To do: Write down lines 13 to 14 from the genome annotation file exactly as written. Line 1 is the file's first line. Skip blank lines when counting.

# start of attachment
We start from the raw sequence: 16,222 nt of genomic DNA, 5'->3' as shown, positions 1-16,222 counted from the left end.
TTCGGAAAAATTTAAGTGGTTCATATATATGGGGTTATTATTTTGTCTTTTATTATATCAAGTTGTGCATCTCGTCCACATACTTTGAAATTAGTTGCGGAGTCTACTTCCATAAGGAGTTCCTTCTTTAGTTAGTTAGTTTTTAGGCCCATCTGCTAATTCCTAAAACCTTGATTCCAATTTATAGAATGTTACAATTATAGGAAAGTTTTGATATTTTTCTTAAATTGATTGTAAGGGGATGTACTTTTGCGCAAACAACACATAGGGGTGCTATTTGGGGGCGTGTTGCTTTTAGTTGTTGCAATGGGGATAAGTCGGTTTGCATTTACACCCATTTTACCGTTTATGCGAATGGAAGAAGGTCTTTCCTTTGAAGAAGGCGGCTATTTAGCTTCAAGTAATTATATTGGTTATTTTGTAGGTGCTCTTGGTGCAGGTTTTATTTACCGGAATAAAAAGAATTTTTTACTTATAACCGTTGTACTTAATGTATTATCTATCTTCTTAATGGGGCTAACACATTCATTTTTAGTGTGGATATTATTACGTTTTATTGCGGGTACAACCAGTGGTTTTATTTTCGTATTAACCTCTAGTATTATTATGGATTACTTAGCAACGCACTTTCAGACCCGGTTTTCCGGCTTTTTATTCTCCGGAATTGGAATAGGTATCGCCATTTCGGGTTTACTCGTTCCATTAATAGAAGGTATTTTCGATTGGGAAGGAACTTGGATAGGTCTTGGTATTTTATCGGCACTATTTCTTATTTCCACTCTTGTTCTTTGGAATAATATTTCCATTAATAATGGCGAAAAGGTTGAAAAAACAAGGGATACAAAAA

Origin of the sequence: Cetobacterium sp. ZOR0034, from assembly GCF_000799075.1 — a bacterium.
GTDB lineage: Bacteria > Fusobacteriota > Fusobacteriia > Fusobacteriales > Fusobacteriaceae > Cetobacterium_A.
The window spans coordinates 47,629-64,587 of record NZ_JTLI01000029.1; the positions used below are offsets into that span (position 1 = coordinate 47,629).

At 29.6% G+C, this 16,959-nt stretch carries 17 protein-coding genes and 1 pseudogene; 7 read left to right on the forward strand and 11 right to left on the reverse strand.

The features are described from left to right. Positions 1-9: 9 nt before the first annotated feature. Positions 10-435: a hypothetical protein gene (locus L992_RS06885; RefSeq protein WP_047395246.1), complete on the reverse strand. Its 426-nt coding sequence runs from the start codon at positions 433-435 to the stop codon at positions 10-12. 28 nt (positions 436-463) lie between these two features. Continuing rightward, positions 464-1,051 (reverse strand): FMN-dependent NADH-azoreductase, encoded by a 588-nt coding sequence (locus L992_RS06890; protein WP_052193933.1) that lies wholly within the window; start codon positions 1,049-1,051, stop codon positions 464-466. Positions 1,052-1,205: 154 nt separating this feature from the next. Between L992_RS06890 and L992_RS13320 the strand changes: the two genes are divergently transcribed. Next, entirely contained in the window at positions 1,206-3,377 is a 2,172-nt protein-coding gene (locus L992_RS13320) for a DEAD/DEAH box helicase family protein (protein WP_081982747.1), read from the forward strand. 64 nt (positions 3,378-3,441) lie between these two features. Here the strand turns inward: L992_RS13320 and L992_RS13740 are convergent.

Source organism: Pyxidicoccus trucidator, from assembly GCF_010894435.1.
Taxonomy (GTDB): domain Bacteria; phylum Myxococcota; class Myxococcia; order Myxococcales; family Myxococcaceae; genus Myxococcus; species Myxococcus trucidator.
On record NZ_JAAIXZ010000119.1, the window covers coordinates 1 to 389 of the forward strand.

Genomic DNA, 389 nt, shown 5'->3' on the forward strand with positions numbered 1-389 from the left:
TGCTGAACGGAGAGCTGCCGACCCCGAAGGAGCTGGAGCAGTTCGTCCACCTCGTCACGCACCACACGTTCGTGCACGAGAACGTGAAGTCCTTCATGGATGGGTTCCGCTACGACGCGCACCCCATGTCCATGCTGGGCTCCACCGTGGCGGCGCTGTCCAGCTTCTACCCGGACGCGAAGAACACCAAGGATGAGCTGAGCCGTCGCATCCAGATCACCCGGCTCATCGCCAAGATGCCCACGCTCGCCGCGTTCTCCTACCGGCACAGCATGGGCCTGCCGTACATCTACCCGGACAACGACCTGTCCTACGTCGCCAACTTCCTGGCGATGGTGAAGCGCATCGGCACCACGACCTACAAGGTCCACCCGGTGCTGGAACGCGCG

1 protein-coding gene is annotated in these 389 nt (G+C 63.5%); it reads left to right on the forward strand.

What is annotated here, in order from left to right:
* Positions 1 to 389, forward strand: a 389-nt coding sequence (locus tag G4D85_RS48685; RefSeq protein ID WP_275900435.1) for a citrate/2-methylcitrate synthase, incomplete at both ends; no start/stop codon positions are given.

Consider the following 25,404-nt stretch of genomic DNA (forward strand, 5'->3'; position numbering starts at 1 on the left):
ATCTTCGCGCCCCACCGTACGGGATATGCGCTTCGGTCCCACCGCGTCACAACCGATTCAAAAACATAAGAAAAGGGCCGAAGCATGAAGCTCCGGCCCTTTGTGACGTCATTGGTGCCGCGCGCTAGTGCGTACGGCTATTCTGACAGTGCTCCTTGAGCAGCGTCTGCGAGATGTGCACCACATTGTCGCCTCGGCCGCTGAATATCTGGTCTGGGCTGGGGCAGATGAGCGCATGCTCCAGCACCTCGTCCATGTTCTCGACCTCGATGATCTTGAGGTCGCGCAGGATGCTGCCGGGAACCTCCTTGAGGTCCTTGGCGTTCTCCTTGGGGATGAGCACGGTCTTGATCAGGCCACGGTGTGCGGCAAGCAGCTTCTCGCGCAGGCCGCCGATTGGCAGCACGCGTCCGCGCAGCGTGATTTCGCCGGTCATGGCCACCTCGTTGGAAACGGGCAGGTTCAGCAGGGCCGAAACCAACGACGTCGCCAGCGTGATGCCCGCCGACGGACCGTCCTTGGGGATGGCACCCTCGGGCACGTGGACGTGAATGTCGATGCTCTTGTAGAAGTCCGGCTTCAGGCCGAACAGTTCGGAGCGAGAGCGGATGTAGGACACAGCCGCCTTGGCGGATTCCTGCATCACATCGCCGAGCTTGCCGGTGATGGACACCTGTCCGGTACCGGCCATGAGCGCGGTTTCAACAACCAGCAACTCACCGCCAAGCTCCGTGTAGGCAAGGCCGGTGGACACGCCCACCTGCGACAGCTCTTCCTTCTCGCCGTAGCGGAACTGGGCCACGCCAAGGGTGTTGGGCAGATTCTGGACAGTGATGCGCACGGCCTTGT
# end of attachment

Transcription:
1 protein-coding gene is annotated in these 389 nt (G+C 63.5%); it reads left to right on the forward strand.

What is annotated here, in order from left to right: